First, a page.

Maybe that’s why, as dumb as Zeus looks — even though it’s not even an actual film — it stirs memories of a time when people got excited for an Arnold Schwarzenegger event movie. But it’s been a while since he’s been in one of those. Instead, he finds himself in that unenviable position of being a guy who shows up in okay movies that leave people vaguely disappointed, competing against his earlier self and coming up short. That weakened T-800 he plays in Dark Fate was especially apt — it looked like Schwarzenegger, just a little slower, a little more human. Even the seemingly indestructible cannot defeat the steady march of time. Even Schwarzenegger has been reduced to tweeting a fake movie poster for what is, almost assuredly, a teaser for a commercial.
Things could have ended up worse for him — he could have been a Ted Nugent or Kid Rock type, turning into a frothing-at-the-mouth right-winger screaming anti-vaxx nonsense. Yes, he’s owned up to a past of groping and demeaning women, but he’s also been willing to use his pulpit to condemn the January 6th insurrectionists, demanding they be held accountable for what they tried to do.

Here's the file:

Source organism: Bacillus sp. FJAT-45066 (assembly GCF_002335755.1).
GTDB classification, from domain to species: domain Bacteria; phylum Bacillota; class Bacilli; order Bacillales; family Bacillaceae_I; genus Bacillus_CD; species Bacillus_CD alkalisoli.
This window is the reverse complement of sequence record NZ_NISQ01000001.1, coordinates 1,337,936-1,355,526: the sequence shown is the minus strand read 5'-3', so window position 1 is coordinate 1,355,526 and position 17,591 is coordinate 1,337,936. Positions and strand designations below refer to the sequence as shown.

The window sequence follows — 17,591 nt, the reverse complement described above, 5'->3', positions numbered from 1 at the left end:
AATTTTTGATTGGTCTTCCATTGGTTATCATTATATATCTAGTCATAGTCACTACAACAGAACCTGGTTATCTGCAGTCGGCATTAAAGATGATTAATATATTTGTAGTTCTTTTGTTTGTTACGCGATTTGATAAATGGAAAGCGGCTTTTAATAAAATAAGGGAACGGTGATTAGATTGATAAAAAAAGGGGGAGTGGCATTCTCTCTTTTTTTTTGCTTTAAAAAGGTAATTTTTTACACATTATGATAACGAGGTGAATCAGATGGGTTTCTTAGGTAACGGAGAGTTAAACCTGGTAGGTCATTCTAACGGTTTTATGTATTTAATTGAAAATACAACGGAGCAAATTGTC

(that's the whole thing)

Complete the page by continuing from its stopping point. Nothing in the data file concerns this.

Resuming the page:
To be sure, Schwarzenegger has had a complicated public life, but that silly Zeus tweet is meant to evoke the rosiest period of our relationship with him — the part where he was an awesome movie star and we loved him for it. The truth is, Zeus is probably the last time we’re going to think of him as part of some splashy blockbuster. There will be no new catchphrases, no new incredible action sequences, no new indelible characters. We’ll never find out how he would have been as Zeus. (Probably better than he was as Mr. Freeze in Batman & Robin.) It’s always a little poignant when something comes to an end.
There’s a lot of comedy in that tweet, but probably what’s funniest is that, not that long ago, Zeus might have been a film people would have wanted to see. I haven’t really enjoyed him in anything for a while. But when I saw that poster, I realized that we’re coming very soon to a moment when there will be no more Arnold Schwarzenegger pictures. That’s kinda sad. Almost makes me wish Zeus was real. But not that much. I mean, look at that poster. It’s the sort of bad movie the latter-day Schwarzenegger would have wanted to do.